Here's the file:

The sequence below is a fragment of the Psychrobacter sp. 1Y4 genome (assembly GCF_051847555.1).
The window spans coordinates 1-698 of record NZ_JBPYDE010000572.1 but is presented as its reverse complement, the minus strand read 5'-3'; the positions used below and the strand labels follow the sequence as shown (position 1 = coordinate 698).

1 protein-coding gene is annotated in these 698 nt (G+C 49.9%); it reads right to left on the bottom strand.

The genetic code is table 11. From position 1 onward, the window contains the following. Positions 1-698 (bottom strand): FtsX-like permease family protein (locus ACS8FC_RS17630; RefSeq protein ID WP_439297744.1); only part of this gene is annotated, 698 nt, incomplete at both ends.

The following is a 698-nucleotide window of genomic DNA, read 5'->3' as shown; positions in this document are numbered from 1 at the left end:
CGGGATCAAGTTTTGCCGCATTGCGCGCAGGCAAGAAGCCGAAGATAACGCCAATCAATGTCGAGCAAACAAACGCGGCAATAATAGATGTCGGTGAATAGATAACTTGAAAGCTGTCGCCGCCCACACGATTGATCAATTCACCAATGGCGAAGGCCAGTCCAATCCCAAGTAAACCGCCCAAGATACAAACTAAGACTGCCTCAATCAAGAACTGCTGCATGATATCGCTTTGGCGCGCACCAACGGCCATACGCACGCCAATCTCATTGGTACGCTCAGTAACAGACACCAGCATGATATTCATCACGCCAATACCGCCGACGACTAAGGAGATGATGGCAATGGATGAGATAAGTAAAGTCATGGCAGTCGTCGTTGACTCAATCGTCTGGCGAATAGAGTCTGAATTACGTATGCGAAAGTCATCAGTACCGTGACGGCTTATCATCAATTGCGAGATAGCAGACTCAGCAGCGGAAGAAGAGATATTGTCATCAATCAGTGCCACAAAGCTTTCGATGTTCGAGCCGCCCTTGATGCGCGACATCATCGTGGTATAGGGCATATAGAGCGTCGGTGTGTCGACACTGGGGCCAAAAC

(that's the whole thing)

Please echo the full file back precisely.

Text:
The sequence below is a fragment of the Psychrobacter sp. 1Y4 genome (assembly GCF_051847555.1).
The window spans coordinates 1-698 of record NZ_JBPYDE010000572.1 but is presented as its reverse complement, the minus strand read 5'-3'; the positions used below and the strand labels follow the sequence as shown (position 1 = coordinate 698).

1 protein-coding gene is annotated in these 698 nt (G+C 49.9%); it reads right to left on the bottom strand.

The genetic code is table 11. From position 1 onward, the window contains the following. Positions 1-698 (bottom strand): FtsX-like permease family protein (locus ACS8FC_RS17630; RefSeq protein ID WP_439297744.1); only part of this gene is annotated, 698 nt, incomplete at both ends.

The following is a 698-nucleotide window of genomic DNA, read 5'->3' as shown; positions in this document are numbered from 1 at the left end:
CGGGATCAAGTTTTGCCGCATTGCGCGCAGGCAAGAAGCCGAAGATAACGCCAATCAATGTCGAGCAAACAAACGCGGCAATAATAGATGTCGGTGAATAGATAACTTGAAAGCTGTCGCCGCCCACACGATTGATCAATTCACCAATGGCGAAGGCCAGTCCAATCCCAAGTAAACCGCCCAAGATACAAACTAAGACTGCCTCAATCAAGAACTGCTGCATGATATCGCTTTGGCGCGCACCAACGGCCATACGCACGCCAATCTCATTGGTACGCTCAGTAACAGACACCAGCATGATATTCATCACGCCAATACCGCCGACGACTAAGGAGATGATGGCAATGGATGAGATAAGTAAAGTCATGGCAGTCGTCGTTGACTCAATCGTCTGGCGAATAGAGTCTGAATTACGTATGCGAAAGTCATCAGTACCGTGACGGCTTATCATCAATTGCGAGATAGCAGACTCAGCAGCGGAAGAAGAGATATTGTCATCAATCAGTGCCACAAAGCTTTCGATGTTCGAGCCGCCCTTGATGCGCGACATCATCGTGGTATAGGGCATATAGAGCGTCGGTGTGTCGACACTGGGGCCAAAAC